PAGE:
CFD Assessment and HVAC System Design for Buildings

HVAC Building

Every good HVAC (Heating, Ventilation and Air Conditioning) system design must be able to ensure a proper air renovation inside the building it is installed at the lowest possible cost. This objetive is reached through the correct positioning and orientation of the supply and extraction air systems, and an adequate value of air changes per hour, also called air change rate. The use of CFD to assess and optimize the installation’s design is paramount in order to reach the best results.

There are different measurement parameters that allow the evaluation of the ventilation system quality:
First of all, the above-mentioned number of air changes per hour (ACPH) in the building. It is defined as the rate of the air volume added to a finite space in one hour divided by that spaces volume. If a perfectly mixed model is considered, the air renovations per hour parameter is a measure of how many times the air in this space is replaced each hour.

This parameter, despite being useful, may not represent completely how renewed is the air inside the space, since the disposal of the ventilation systems, as well as the elements inside the space, can generate flow patterns that make some areas be under ventilated. For this reason, it is also useful using the concept of age of air.

The local mean age of air is defined as the time that particles contained in a differential volume around a point (as is in the case in a cell of a CFD simulation) have been inside the space. 

If it is assumed that the age at the inlets is 0 (which equals to say that pumped air is completely new), this parameter evaluates the residence time that particles spend in the building from they enter until leaving.

Air Age Contours

This value does help assessing whether areas are renewing the air more frequently, since the residence time in them is lower. From this value, it is possible to obtain the mean age of air (MAA) in the building, which is calculated as the average of the local mean age for each point in the space.
The efficiency (ε) of the ventilation system is defined as the ratio between the minimum time that a particle spends in the space from the input to the output, and twice the mean age of air. This concept allows to seek a balance between a good air quality and a reduced air flow. 

HVAC Efficiency Formula

In addition, the evaluation of the minimum residence time enables the possibility of tracking for short-circuits of new air in the system. Along with this parameter and assuming a complete mixing model it can be stablished that:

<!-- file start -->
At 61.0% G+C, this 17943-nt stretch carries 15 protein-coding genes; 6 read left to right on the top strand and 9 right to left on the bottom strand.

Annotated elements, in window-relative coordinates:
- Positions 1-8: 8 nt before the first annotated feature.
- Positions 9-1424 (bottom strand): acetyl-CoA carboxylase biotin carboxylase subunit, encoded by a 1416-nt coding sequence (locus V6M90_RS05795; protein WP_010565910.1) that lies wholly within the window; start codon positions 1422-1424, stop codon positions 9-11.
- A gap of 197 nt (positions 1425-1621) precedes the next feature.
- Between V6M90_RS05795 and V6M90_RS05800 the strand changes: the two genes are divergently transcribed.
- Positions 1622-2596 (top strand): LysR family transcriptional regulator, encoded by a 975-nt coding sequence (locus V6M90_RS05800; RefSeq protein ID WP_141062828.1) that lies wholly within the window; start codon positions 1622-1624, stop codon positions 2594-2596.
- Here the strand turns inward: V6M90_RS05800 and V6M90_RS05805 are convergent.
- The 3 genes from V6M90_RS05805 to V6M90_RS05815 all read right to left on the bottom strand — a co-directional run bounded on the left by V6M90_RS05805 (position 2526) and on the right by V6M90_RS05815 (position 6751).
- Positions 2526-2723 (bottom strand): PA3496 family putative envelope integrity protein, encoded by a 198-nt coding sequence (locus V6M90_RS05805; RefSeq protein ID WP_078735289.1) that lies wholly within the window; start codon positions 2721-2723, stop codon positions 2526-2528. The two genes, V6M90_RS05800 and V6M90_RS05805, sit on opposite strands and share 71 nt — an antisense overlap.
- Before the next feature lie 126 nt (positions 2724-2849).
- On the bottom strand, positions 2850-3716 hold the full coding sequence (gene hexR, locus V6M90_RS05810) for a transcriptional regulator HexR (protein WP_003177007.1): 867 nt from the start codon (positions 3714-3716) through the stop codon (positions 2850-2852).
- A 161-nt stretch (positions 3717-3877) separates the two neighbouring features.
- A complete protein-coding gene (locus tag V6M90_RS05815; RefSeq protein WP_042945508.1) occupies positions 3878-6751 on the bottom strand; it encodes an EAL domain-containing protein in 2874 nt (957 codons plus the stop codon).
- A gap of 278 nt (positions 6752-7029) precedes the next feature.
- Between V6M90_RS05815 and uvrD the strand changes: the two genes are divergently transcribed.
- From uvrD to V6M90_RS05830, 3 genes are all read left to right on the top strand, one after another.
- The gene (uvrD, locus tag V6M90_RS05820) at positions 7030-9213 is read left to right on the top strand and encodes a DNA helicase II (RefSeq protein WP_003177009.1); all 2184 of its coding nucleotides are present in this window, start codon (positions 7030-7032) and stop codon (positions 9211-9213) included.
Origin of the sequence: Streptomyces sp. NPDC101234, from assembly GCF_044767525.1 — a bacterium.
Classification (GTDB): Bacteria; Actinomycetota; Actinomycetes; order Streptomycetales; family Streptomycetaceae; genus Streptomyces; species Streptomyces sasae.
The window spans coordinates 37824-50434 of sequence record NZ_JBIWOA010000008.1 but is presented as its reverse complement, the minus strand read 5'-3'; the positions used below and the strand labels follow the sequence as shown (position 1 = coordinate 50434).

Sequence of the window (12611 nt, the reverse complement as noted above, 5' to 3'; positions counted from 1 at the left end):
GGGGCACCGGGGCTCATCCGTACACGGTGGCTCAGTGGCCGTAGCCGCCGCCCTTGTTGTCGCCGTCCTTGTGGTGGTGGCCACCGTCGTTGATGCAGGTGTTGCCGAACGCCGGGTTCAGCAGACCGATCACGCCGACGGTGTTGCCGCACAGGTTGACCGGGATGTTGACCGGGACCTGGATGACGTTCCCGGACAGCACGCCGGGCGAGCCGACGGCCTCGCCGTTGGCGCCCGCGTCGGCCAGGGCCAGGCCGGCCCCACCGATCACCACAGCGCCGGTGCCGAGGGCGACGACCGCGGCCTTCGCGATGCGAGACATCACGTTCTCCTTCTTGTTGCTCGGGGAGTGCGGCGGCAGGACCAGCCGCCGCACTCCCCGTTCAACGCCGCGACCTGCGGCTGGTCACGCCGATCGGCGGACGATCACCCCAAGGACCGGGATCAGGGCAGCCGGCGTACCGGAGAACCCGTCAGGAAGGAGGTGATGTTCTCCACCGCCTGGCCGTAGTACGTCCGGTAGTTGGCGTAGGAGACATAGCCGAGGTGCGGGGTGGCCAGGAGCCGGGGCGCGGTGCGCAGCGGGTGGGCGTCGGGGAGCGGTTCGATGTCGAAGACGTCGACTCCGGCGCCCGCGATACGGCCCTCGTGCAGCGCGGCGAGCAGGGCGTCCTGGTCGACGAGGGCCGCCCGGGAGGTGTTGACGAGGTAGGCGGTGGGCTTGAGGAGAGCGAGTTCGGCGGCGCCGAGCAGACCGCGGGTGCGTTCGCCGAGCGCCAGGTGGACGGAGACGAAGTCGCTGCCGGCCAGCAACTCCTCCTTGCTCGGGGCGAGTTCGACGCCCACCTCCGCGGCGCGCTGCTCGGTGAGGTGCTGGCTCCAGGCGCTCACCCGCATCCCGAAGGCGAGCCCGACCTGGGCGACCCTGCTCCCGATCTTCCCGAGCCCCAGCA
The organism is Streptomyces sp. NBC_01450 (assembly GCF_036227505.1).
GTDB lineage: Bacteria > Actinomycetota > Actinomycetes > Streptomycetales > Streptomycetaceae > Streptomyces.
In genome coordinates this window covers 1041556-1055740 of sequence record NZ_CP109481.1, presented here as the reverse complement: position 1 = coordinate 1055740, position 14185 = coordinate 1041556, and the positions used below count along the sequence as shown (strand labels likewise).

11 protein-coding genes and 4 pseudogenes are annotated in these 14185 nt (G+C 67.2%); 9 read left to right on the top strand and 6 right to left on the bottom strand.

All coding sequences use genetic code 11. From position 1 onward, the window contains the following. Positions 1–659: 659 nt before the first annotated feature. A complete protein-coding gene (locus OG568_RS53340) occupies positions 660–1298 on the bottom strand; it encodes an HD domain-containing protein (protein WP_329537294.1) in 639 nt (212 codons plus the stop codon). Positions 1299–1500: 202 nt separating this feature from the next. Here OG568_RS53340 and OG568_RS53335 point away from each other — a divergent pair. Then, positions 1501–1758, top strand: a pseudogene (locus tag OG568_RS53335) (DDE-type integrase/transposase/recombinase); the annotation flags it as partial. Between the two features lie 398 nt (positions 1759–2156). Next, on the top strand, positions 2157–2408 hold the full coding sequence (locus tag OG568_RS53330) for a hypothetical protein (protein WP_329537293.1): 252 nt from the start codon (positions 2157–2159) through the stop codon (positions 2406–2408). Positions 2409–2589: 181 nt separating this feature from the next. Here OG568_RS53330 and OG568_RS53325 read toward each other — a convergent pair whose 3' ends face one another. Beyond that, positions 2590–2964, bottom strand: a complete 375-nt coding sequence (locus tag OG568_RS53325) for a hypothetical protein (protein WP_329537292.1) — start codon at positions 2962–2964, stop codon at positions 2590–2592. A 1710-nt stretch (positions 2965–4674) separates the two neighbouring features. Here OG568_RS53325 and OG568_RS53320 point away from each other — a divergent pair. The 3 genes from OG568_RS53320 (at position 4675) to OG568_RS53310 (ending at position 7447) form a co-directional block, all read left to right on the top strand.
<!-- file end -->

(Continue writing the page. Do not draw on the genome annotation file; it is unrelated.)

1. The optimal value is obtained at ε=50%
  2. For ε<50%, it can be considered that the space is lack of ventilation, or that the minimum residence time is too low, indicating a possible air short-circuit
  3. For ε>50%, it can be considered that the air Flow ratio is over dimensioned and it is advisable to decrease it

CFD techniques allow not only to determine the age of air in a room. It is also possible to introduce pollutant emission sources, chemical reactions and thermal effects in the models. This way, the pollutant concentration in the area of study can be analyzed. This measure can provide an even more valuable information than the age of air in terms of predicting more accurately which areas of the room are not being properly renovated, and optimize the HVAC installation from the pre-design stage. 

The concentration of a chemical compound in a large volume of air is often measured in milligrams of compound per cubic meter of air (in some cases per kilograms) giving a unit of particles per million (ppm).

To put this in perspective, let’s consider a Waste Water Treatment Plant (WWTP). These facilities are attached to a series of emissions of contaminants, perhaps the more characteristic being the hydrogen sulfide (H2S), produced during the decomposition of some amino acids, as well as the reduction of sulfates to sulphites by certain microorganisms.
Hydrogen sulfide is a colorless, flammable gas with an atomic weight of 34 g/mol and a density of about 1.5 kg/m3 at ambient conditions, being slightly heavier than air, tending to accumulate near the ground. Its odor is very unpleasant and it is associated to “rotten eggs”.